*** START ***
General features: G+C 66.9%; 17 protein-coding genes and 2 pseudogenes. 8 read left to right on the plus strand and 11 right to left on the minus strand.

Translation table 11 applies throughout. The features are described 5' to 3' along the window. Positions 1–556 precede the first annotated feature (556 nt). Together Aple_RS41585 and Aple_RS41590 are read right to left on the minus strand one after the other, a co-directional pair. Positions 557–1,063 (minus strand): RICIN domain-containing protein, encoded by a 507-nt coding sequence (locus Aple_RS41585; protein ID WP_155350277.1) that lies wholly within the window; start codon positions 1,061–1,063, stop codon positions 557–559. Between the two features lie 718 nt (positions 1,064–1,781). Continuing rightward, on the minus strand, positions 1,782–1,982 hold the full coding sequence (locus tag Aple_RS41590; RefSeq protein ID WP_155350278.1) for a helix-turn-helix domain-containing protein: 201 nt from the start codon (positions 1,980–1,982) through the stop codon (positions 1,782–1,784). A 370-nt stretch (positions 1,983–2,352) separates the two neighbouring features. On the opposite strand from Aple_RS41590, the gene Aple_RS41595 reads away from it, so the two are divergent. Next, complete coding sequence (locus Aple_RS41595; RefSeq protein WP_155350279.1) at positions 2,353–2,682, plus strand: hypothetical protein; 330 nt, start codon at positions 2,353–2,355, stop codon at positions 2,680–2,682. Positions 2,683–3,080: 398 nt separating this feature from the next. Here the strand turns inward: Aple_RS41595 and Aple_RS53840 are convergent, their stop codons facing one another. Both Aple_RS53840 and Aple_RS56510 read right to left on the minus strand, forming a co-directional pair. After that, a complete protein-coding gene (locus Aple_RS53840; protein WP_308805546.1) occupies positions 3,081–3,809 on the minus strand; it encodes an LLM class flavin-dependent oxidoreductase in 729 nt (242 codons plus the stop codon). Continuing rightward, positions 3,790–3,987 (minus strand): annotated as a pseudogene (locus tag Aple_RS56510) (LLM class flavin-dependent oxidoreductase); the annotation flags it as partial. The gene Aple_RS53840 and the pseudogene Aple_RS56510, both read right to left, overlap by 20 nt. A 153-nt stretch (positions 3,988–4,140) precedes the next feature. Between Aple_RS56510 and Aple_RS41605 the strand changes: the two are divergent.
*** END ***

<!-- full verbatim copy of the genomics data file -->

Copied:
General features: G+C 66.9%; 17 protein-coding genes and 2 pseudogenes. 8 read left to right on the plus strand and 11 right to left on the minus strand.

Translation table 11 applies throughout. The features are described 5' to 3' along the window. Positions 1–556 precede the first annotated feature (556 nt). Together Aple_RS41585 and Aple_RS41590 are read right to left on the minus strand one after the other, a co-directional pair. Positions 557–1,063 (minus strand): RICIN domain-containing protein, encoded by a 507-nt coding sequence (locus Aple_RS41585; protein ID WP_155350277.1) that lies wholly within the window; start codon positions 1,061–1,063, stop codon positions 557–559. Between the two features lie 718 nt (positions 1,064–1,781). Continuing rightward, on the minus strand, positions 1,782–1,982 hold the full coding sequence (locus tag Aple_RS41590; RefSeq protein ID WP_155350278.1) for a helix-turn-helix domain-containing protein: 201 nt from the start codon (positions 1,980–1,982) through the stop codon (positions 1,782–1,784). A 370-nt stretch (positions 1,983–2,352) separates the two neighbouring features. On the opposite strand from Aple_RS41590, the gene Aple_RS41595 reads away from it, so the two are divergent. Next, complete coding sequence (locus Aple_RS41595; RefSeq protein WP_155350279.1) at positions 2,353–2,682, plus strand: hypothetical protein; 330 nt, start codon at positions 2,353–2,355, stop codon at positions 2,680–2,682. Positions 2,683–3,080: 398 nt separating this feature from the next. Here the strand turns inward: Aple_RS41595 and Aple_RS53840 are convergent, their stop codons facing one another. Both Aple_RS53840 and Aple_RS56510 read right to left on the minus strand, forming a co-directional pair. After that, a complete protein-coding gene (locus Aple_RS53840; protein WP_308805546.1) occupies positions 3,081–3,809 on the minus strand; it encodes an LLM class flavin-dependent oxidoreductase in 729 nt (242 codons plus the stop codon). Continuing rightward, positions 3,790–3,987 (minus strand): annotated as a pseudogene (locus tag Aple_RS56510) (LLM class flavin-dependent oxidoreductase); the annotation flags it as partial. The gene Aple_RS53840 and the pseudogene Aple_RS56510, both read right to left, overlap by 20 nt. A 153-nt stretch (positions 3,988–4,140) precedes the next feature. Between Aple_RS56510 and Aple_RS41605 the strand changes: the two are divergent.